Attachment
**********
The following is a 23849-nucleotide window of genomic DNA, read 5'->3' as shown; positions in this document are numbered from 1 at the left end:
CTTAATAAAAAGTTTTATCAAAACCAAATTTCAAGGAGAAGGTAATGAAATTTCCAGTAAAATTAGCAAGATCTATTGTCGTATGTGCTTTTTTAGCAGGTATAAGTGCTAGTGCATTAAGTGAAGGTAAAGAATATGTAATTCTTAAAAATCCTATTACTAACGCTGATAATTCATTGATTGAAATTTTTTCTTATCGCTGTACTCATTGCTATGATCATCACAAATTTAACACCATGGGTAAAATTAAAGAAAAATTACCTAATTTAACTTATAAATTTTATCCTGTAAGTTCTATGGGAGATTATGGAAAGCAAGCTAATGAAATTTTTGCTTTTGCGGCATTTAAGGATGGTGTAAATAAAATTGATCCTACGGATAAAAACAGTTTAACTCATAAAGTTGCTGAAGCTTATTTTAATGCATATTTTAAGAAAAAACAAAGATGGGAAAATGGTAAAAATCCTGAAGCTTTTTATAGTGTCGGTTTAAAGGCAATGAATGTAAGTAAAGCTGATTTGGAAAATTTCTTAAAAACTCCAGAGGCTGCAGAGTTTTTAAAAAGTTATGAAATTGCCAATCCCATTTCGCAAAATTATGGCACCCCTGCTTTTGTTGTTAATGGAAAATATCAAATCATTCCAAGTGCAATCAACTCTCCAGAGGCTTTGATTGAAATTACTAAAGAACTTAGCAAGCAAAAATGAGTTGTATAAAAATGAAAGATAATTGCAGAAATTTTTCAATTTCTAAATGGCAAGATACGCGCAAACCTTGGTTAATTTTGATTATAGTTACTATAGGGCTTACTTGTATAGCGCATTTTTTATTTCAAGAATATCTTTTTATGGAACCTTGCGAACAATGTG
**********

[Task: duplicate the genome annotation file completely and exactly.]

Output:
The following is a 23849-nucleotide window of genomic DNA, read 5'->3' as shown; positions in this document are numbered from 1 at the left end:
CTTAATAAAAAGTTTTATCAAAACCAAATTTCAAGGAGAAGGTAATGAAATTTCCAGTAAAATTAGCAAGATCTATTGTCGTATGTGCTTTTTTAGCAGGTATAAGTGCTAGTGCATTAAGTGAAGGTAAAGAATATGTAATTCTTAAAAATCCTATTACTAACGCTGATAATTCATTGATTGAAATTTTTTCTTATCGCTGTACTCATTGCTATGATCATCACAAATTTAACACCATGGGTAAAATTAAAGAAAAATTACCTAATTTAACTTATAAATTTTATCCTGTAAGTTCTATGGGAGATTATGGAAAGCAAGCTAATGAAATTTTTGCTTTTGCGGCATTTAAGGATGGTGTAAATAAAATTGATCCTACGGATAAAAACAGTTTAACTCATAAAGTTGCTGAAGCTTATTTTAATGCATATTTTAAGAAAAAACAAAGATGGGAAAATGGTAAAAATCCTGAAGCTTTTTATAGTGTCGGTTTAAAGGCAATGAATGTAAGTAAAGCTGATTTGGAAAATTTCTTAAAAACTCCAGAGGCTGCAGAGTTTTTAAAAAGTTATGAAATTGCCAATCCCATTTCGCAAAATTATGGCACCCCTGCTTTTGTTGTTAATGGAAAATATCAAATCATTCCAAGTGCAATCAACTCTCCAGAGGCTTTGATTGAAATTACTAAAGAACTTAGCAAGCAAAAATGAGTTGTATAAAAATGAAAGATAATTGCAGAAATTTTTCAATTTCTAAATGGCAAGATACGCGCAAACCTTGGTTAATTTTGATTATAGTTACTATAGGGCTTACTTGTATAGCGCATTTTTTATTTCAAGAATATCTTTTTATGGAACCTTGCGAACAATGTG